March 4, 2011
We Are Cunard
Welcome to the third of four special Blogs celebrating the first Rendezvous of Queen Elizabeth and Queen Mary 2 in Sydney. Over those two amazing days the city was buzzing with excitement but on the second day there was a more poignant occasion as Cunard commemorated the arrival of the first Queen Elizabeth and Queen Mary as troop ships in 1941. Cunard’s President and Managing Director, Peter Shanks was there and takes up the story;
President and Managing Director
On Queen Mary 2’s second day in Sydney I was honoured to be at an event that was to prove remarkable. Here we were in Sydney Harbour with Queen Elizabeth and Queen Mary 2, 70 years to the month from when Queen Elizabeth and Queen Mary met in Sydney in 1941. They were there to take Australian troops to support the war effort in Singapore, and we had decided some time back to see if we could find any Australian Veterans to join us to commemorate the occasion. Let me describe the scene;
- Queen Mary 2 is berthed at the Garden Island Naval Base, surrounded by the Australian Fleet
- There are 50 young cadets in uniform to help our Veteran guests up the gangway; remarkably we had found 72 veterans who had set sail on Queen Mary in 1941, and their average age today is 92 years old
- We were very pleased to be honoured by the presence of the head of the Australian Army, Navy and Air Force who were there with other dignitaries to pay tribute to these remarkable men
- We met on the aft deck with a view over Sydney Harbour Bridge. The Navy Band stood to attention, a Guard of Honour took their position and many hundreds of our guests watched from the higher decks.
I my speech I said;
‘On behalf of Cunard Line and those of us who are proud custodians of the Line’s 170 year heritage, it is an honour to be in the presence of veterans who, seventy years ago sailed to war on Queen Mary and Queen Elizabeth. I am sure many memories are flooding back to you today. For every one of you marching on board was a sentinel moment in your life. Like you, we know that behind the smiles and the high spirits, there was also the grim reality of war. For many of your mates who sailed out of Sydney Harbour it was to be their last sight of home. We salute your efforts and you will be forever remembered with greatest respect by Cunard Line. Lest We Forget’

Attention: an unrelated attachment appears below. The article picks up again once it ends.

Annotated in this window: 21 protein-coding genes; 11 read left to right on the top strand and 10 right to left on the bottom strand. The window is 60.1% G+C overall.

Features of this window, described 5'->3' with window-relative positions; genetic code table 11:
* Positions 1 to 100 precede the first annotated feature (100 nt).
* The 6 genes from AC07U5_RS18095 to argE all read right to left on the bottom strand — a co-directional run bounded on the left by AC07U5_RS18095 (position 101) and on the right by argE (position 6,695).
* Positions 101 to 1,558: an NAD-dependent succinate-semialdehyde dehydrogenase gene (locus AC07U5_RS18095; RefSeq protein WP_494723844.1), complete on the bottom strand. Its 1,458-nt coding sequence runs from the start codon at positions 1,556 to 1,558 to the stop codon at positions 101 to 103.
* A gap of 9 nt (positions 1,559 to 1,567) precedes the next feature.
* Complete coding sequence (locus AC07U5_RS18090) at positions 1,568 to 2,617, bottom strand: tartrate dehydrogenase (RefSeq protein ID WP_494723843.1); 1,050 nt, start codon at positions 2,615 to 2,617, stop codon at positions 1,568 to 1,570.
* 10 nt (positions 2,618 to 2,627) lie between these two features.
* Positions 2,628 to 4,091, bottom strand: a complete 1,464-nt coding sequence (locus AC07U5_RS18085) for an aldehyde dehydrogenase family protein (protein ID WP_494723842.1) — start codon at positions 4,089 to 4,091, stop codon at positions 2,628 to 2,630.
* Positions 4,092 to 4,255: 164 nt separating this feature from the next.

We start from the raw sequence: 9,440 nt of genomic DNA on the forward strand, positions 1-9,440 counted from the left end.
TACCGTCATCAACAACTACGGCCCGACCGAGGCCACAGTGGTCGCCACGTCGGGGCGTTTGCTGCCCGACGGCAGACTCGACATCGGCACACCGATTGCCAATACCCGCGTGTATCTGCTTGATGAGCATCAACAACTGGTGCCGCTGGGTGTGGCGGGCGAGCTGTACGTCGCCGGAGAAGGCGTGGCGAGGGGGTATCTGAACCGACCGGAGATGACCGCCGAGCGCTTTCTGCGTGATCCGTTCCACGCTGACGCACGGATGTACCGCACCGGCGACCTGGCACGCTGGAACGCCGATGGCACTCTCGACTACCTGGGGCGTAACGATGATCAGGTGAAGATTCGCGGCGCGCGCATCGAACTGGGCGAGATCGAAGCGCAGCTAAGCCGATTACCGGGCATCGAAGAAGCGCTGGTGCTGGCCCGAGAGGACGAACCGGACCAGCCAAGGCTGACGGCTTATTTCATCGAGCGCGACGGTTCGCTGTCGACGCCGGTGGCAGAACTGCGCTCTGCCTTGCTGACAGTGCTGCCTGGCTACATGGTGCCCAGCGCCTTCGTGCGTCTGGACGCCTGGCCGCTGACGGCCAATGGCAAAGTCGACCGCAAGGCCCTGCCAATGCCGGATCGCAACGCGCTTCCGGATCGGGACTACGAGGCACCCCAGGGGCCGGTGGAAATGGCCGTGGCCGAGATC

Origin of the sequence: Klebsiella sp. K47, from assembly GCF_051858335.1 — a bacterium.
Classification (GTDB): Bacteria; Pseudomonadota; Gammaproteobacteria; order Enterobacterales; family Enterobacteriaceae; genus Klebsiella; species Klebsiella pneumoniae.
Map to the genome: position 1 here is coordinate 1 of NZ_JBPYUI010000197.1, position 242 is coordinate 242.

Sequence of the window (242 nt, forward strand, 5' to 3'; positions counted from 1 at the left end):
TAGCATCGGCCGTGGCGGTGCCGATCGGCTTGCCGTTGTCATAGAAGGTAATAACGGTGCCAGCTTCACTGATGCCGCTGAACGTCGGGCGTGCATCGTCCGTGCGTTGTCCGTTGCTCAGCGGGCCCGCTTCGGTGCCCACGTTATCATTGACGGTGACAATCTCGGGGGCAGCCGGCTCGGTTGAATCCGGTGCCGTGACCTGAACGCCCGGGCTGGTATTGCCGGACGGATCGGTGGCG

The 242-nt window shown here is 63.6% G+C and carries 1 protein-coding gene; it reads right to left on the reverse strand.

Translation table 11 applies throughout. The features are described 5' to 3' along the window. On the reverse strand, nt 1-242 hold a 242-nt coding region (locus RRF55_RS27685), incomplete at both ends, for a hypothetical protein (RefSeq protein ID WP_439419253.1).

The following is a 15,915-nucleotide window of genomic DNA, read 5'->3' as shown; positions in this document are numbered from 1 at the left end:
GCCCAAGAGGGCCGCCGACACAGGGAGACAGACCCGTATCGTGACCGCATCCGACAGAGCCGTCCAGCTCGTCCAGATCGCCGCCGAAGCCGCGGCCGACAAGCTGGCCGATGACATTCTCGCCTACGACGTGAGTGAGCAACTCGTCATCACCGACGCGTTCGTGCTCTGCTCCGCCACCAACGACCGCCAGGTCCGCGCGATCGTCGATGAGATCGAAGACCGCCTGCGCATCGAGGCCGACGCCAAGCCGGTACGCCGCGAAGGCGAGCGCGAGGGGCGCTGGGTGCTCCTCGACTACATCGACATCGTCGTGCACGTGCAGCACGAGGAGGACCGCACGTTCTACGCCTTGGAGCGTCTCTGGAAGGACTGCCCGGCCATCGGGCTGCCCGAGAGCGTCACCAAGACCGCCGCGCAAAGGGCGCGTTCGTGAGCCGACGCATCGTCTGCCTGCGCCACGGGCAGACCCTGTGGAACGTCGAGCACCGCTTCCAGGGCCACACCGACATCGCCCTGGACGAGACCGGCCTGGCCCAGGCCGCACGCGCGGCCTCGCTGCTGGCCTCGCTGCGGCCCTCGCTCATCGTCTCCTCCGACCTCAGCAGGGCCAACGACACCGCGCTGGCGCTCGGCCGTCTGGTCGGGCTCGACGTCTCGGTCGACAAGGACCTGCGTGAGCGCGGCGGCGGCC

We went on to lay wreath, provide a blessing, a hymn and a very moving Ode, Last Post and Rouse.
Shortly after we sang the Australian and British National Anthems, and as we gazed out into Sydney Harbour lost in reflection of the moment, into view came Queen Elizabeth as she sailed past on her way out of Sydney. Yes there were tears all round.
Remarkable and Great Men…… This is a lovely picture of one of the veterans alongside the wreaths. What is remarkable is that this gentleman in his mid-90’s, brought with him the very kit bag and hat that he took up the Queen Mary gangway in 1941.